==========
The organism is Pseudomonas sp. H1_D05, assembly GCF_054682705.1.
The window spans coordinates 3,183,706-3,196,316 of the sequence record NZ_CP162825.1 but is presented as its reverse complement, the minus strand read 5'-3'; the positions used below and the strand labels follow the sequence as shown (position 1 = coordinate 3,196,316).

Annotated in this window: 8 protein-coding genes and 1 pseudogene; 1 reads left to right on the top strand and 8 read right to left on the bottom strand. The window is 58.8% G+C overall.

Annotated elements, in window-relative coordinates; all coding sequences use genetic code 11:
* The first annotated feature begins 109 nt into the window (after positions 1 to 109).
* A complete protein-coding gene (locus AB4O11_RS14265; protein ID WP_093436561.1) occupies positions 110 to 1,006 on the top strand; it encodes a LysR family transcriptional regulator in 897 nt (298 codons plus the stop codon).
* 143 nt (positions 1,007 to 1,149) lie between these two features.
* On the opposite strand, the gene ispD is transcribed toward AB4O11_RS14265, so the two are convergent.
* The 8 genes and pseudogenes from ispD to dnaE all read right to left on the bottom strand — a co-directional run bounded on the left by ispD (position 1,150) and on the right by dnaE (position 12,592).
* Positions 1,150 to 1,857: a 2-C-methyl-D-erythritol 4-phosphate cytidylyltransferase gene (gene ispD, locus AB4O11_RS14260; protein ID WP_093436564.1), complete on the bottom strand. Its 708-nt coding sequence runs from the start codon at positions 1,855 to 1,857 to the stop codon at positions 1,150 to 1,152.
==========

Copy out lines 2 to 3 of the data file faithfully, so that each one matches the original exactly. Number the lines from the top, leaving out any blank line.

The window spans coordinates 3,183,706-3,196,316 of the sequence record NZ_CP162825.1 but is presented as its reverse complement, the minus strand read 5'-3'; the positions used below and the strand labels follow the sequence as shown (position 1 = coordinate 3,196,316).

Annotated in this window: 8 protein-coding genes and 1 pseudogene; 1 reads left to right on the top strand and 8 read right to left on the bottom strand. The window is 58.8% G+C overall.